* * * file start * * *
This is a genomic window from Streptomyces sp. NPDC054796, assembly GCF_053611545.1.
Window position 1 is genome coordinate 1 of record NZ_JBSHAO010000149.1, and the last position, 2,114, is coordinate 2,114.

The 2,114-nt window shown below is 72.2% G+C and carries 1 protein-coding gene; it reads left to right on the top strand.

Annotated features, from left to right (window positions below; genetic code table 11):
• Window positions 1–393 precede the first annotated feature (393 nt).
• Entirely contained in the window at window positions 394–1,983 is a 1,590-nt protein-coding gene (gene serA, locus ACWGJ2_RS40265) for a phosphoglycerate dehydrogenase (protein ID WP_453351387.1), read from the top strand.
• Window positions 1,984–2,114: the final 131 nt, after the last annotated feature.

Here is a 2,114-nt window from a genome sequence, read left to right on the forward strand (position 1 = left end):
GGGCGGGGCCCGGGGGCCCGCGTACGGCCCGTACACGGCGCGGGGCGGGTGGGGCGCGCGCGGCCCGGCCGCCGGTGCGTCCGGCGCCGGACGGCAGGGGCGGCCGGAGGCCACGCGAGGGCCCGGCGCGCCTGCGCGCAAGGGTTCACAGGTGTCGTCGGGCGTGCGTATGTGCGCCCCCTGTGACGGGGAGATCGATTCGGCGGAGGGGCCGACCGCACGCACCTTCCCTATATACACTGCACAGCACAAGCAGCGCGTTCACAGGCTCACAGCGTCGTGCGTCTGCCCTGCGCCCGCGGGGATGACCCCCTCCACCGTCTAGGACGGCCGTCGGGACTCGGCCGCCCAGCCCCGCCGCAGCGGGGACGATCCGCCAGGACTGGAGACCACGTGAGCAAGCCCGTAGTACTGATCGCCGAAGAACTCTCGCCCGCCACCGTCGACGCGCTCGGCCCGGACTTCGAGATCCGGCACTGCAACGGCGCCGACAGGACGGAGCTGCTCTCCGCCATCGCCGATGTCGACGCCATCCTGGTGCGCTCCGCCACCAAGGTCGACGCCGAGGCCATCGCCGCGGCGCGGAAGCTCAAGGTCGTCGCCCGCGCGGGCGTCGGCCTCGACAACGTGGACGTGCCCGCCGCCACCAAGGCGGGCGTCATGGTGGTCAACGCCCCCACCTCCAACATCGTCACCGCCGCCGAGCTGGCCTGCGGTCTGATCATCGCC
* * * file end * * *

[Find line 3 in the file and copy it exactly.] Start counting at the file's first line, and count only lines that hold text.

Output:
The 2,114-nt window shown below is 72.2% G+C and carries 1 protein-coding gene; it reads left to right on the top strand.